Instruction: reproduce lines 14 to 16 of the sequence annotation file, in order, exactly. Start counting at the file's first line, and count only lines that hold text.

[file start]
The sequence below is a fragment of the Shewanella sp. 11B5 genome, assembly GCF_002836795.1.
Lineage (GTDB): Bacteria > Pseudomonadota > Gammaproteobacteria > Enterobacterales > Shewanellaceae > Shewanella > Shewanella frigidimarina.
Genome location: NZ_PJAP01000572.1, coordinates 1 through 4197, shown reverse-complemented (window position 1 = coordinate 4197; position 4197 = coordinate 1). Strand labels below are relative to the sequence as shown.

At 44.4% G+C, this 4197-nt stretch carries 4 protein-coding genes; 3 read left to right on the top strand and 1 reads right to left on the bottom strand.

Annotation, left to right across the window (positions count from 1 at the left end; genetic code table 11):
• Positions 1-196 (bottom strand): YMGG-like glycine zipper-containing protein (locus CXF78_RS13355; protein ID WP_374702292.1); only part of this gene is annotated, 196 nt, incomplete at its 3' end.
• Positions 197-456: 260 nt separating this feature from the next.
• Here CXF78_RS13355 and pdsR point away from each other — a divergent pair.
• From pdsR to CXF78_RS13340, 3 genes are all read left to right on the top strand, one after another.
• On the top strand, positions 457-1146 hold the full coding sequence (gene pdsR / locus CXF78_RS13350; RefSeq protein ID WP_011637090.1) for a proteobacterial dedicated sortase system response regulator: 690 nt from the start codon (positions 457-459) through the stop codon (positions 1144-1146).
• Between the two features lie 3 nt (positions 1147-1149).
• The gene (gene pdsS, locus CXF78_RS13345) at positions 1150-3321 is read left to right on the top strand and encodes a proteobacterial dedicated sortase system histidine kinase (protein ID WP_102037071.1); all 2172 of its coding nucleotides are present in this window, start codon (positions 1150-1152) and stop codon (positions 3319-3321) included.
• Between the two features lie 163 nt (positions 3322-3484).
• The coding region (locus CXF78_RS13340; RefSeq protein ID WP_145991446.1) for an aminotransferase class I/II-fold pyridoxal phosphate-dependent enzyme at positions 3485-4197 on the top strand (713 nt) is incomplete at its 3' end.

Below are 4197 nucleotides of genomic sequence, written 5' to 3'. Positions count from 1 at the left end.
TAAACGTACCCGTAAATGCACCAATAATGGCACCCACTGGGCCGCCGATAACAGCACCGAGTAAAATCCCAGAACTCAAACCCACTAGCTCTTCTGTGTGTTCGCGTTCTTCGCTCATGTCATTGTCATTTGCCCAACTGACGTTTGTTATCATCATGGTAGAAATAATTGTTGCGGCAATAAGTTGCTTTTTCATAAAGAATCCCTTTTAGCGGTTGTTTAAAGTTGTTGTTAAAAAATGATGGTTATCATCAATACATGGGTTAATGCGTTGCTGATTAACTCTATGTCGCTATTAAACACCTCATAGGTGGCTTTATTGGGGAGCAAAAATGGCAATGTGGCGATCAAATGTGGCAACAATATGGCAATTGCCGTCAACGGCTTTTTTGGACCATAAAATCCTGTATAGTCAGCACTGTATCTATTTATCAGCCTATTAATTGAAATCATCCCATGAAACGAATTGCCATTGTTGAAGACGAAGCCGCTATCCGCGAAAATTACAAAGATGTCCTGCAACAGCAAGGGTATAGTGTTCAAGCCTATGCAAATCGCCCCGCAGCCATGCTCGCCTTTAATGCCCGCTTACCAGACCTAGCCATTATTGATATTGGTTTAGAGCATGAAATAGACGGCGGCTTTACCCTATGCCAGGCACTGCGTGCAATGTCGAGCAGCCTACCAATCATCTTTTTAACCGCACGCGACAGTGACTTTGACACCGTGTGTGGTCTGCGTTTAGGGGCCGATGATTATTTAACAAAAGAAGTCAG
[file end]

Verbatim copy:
• The coding region (locus CXF78_RS13340; RefSeq protein ID WP_145991446.1) for an aminotransferase class I/II-fold pyridoxal phosphate-dependent enzyme at positions 3485-4197 on the top strand (713 nt) is incomplete at its 3' end.

Below are 4197 nucleotides of genomic sequence, written 5' to 3'. Positions count from 1 at the left end.
TAAACGTACCCGTAAATGCACCAATAATGGCACCCACTGGGCCGCCGATAACAGCACCGAGTAAAATCCCAGAACTCAAACCCACTAGCTCTTCTGTGTGTTCGCGTTCTTCGCTCATGTCATTGTCATTTGCCCAACTGACGTTTGTTATCATCATGGTAGAAATAATTGTTGCGGCAATAAGTTGCTTTTTCATAAAGAATCCCTTTTAGCGGTTGTTTAAAGTTGTTGTTAAAAAATGATGGTTATCATCAATACATGGGTTAATGCGTTGCTGATTAACTCTATGTCGCTATTAAACACCTCATAGGTGGCTTTATTGGGGAGCAAAAATGGCAATGTGGCGATCAAATGTGGCAACAATATGGCAATTGCCGTCAACGGCTTTTTTGGACCATAAAATCCTGTATAGTCAGCACTGTATCTATTTATCAGCCTATTAATTGAAATCATCCCATGAAACGAATTGCCATTGTTGAAGACGAAGCCGCTATCCGCGAAAATTACAAAGATGTCCTGCAACAGCAAGGGTATAGTGTTCAAGCCTATGCAAATCGCCCCGCAGCCATGCTCGCCTTTAATGCCCGCTTACCAGACCTAGCCATTATTGATATTGGTTTAGAGCATGAAATAGACGGCGGCTTTACCCTATGCCAGGCACTGCGTGCAATGTCGAGCAGCCTACCAATCATCTTTTTAACCGCACGCGACAGTGACTTTGACACCGTGTGTGGTCTGCGTTTAGGGGCCGATGATTATTTAACAAAAGAAGTCAG